Holder spoke at a conference on child sexual abuse in Washington.
From his prepared remarks:
It is fully possible to permit law enforcement to do its job while still adequately protecting personal privacy.
When a child is in danger, law enforcement needs to be able to take every legally available step to quickly find and protect the child and to stop those that abuse children.
"It is worrisome," he said, "to see companies thwarting our ability to do so."
He didn't mention Apple or Google by name, but that's certainly the context, given that both companies in September announced new mobile phone encryption policies that sparked a number of protests from government officials.
With the latest iteration of its mobile operating system, iOS 8, Apple said it was no longer holding encryption keys and wouldn't be able to turn iPhone or iPad data over to cops anymore.
Likewise, the next generation of Google's Android operating system, due for release this month, will for the first time encrypt data by default, thus putting up yet another roadblock to stop police from getting at the troves of personal data we all keep on our mobile gadgets.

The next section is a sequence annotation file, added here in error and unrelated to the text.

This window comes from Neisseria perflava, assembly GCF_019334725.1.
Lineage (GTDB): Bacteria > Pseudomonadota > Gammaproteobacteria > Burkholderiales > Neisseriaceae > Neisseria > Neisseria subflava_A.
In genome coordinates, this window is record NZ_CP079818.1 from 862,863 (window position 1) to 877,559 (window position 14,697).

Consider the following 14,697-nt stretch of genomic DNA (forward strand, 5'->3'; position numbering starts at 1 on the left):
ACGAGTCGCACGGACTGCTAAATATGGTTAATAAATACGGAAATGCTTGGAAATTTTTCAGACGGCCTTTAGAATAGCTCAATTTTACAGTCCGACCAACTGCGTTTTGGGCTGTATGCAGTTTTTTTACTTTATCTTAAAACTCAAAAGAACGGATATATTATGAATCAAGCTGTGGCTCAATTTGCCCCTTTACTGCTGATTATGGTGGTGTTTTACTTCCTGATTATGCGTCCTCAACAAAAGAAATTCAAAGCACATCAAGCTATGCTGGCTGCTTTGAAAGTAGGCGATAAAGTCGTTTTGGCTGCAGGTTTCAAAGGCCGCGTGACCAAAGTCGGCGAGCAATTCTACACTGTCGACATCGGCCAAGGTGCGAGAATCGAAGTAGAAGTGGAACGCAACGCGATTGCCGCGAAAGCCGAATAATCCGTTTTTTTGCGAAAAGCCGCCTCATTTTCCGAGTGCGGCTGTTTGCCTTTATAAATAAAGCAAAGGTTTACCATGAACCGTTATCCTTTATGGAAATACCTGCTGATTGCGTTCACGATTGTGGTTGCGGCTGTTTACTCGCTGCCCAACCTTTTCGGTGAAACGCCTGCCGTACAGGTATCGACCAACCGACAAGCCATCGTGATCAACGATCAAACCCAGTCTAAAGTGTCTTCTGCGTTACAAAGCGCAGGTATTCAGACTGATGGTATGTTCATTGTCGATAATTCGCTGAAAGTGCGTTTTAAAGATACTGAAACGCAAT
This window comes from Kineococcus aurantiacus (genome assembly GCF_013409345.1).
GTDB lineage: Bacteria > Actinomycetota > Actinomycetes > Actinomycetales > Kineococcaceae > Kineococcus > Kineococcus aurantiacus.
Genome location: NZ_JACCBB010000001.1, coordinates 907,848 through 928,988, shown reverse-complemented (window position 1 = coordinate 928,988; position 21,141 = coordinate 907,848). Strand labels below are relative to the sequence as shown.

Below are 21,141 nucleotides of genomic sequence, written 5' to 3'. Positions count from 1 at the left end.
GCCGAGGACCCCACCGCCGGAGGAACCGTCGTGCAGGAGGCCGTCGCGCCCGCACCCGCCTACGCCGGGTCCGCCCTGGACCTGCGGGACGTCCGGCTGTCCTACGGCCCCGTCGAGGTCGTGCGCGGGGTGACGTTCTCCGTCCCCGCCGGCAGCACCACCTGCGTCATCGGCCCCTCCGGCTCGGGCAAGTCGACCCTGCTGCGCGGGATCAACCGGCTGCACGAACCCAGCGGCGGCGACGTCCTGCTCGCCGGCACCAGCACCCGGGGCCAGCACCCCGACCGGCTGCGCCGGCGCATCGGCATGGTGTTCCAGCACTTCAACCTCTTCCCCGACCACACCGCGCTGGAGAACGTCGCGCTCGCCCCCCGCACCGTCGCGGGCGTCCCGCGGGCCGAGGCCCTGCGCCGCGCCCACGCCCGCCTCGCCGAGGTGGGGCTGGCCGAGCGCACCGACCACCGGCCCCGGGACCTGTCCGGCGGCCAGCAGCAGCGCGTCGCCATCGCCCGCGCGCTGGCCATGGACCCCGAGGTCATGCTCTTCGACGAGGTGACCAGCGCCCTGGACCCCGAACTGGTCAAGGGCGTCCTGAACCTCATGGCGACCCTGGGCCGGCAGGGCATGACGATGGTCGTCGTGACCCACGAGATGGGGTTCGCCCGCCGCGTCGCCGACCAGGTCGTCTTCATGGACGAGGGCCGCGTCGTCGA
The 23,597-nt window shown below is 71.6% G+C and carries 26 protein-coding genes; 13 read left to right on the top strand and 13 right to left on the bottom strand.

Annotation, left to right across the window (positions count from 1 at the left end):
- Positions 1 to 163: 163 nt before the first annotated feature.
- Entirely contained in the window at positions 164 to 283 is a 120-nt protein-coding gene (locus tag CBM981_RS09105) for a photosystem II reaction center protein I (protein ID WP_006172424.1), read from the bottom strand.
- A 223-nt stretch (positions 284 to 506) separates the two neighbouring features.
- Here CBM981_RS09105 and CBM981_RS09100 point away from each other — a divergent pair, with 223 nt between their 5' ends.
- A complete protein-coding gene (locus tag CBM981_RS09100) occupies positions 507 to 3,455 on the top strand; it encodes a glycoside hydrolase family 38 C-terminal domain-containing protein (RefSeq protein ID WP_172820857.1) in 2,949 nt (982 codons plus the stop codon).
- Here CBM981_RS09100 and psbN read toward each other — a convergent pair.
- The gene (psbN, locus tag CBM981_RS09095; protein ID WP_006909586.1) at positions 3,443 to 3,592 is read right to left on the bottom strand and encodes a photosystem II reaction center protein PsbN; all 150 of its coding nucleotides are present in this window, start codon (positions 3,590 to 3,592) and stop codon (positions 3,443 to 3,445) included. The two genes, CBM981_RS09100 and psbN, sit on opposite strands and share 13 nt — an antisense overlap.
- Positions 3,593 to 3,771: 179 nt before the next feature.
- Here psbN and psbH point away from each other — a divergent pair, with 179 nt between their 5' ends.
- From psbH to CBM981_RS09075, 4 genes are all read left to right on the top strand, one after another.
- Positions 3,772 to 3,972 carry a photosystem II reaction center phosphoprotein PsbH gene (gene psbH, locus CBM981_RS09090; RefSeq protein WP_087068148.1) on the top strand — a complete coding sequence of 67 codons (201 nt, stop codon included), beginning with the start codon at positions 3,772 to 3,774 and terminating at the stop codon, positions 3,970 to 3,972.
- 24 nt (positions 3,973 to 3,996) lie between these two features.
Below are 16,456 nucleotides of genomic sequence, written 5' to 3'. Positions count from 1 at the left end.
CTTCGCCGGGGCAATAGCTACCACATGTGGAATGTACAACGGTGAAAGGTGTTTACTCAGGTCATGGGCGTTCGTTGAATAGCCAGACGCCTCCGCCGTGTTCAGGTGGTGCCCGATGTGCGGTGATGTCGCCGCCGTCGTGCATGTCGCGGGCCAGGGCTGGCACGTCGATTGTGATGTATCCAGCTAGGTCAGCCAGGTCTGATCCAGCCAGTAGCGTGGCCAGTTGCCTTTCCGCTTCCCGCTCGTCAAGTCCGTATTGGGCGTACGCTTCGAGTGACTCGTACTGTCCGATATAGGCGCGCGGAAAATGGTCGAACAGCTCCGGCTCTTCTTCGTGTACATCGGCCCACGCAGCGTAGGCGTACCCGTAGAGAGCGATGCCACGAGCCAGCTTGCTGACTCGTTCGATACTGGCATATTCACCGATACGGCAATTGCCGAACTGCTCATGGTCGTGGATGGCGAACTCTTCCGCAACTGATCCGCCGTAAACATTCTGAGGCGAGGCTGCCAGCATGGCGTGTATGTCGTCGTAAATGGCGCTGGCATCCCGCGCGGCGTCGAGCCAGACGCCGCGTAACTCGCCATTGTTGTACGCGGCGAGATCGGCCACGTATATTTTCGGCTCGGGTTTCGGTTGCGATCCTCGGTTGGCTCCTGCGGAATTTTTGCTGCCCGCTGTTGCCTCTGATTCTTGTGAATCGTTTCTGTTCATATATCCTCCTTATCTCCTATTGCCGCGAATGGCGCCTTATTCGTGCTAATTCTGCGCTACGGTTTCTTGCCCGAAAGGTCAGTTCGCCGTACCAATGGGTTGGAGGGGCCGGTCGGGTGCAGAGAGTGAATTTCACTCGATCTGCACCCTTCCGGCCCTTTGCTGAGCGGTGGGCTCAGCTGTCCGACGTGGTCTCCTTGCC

Normal people who are sick and tired of surveillance were cheered by these moves.
Police were not, and Holder's not the first one to get vocal about it.
Ronald T. Hosko, former Assistant Director of the FBI Criminal Investigative Division, published an opinion piece in The Washington Post last week about how Apple's move will hamstring the law.
Hosko said that while Apple's move didn't make it any harder to tap or legally intercept calls with a warrant, it does "limit law enforcement's access to... data, contacts, photos and email stored on the phone itself."
Well, yes, it does make it harder, but it by no means makes it impossible.
iOS forensics expert Jonathan Zdziarski, who's actually trained police on how to get data off of iPhones, a few weeks ago put up a post outlining how not-hard it is, given how very not-infallible iOS 8 is to intruders - particularly government-funded ones.